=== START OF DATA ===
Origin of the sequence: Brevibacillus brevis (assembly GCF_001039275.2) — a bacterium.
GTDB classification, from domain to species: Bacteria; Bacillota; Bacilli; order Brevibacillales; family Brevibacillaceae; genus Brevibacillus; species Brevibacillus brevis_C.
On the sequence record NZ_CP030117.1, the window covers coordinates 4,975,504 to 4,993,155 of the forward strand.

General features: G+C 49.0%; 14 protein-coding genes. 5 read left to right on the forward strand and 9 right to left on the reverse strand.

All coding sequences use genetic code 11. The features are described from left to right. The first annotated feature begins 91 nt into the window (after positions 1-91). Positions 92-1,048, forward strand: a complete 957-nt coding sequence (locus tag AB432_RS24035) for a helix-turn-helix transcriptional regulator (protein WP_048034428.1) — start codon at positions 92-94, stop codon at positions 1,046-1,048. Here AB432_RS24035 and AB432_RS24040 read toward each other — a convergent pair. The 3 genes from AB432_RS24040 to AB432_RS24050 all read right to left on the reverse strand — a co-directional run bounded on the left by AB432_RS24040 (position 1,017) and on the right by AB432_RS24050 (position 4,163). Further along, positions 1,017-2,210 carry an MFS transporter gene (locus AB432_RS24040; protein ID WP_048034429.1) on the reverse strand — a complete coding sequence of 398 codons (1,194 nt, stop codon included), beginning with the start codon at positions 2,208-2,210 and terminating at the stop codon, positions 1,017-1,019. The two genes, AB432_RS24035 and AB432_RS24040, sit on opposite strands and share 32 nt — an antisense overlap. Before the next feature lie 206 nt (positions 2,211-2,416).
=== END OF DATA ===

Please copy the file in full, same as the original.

Origin of the sequence: Brevibacillus brevis (assembly GCF_001039275.2) — a bacterium.
GTDB classification, from domain to species: Bacteria; Bacillota; Bacilli; order Brevibacillales; family Brevibacillaceae; genus Brevibacillus; species Brevibacillus brevis_C.
On the sequence record NZ_CP030117.1, the window covers coordinates 4,975,504 to 4,993,155 of the forward strand.

General features: G+C 49.0%; 14 protein-coding genes. 5 read left to right on the forward strand and 9 right to left on the reverse strand.

All coding sequences use genetic code 11. The features are described from left to right. The first annotated feature begins 91 nt into the window (after positions 1-91). Positions 92-1,048, forward strand: a complete 957-nt coding sequence (locus tag AB432_RS24035) for a helix-turn-helix transcriptional regulator (protein WP_048034428.1) — start codon at positions 92-94, stop codon at positions 1,046-1,048. Here AB432_RS24035 and AB432_RS24040 read toward each other — a convergent pair. The 3 genes from AB432_RS24040 to AB432_RS24050 all read right to left on the reverse strand — a co-directional run bounded on the left by AB432_RS24040 (position 1,017) and on the right by AB432_RS24050 (position 4,163). Further along, positions 1,017-2,210 carry an MFS transporter gene (locus AB432_RS24040; protein ID WP_048034429.1) on the reverse strand — a complete coding sequence of 398 codons (1,194 nt, stop codon included), beginning with the start codon at positions 2,208-2,210 and terminating at the stop codon, positions 1,017-1,019. The two genes, AB432_RS24035 and AB432_RS24040, sit on opposite strands and share 32 nt — an antisense overlap. Before the next feature lie 206 nt (positions 2,211-2,416).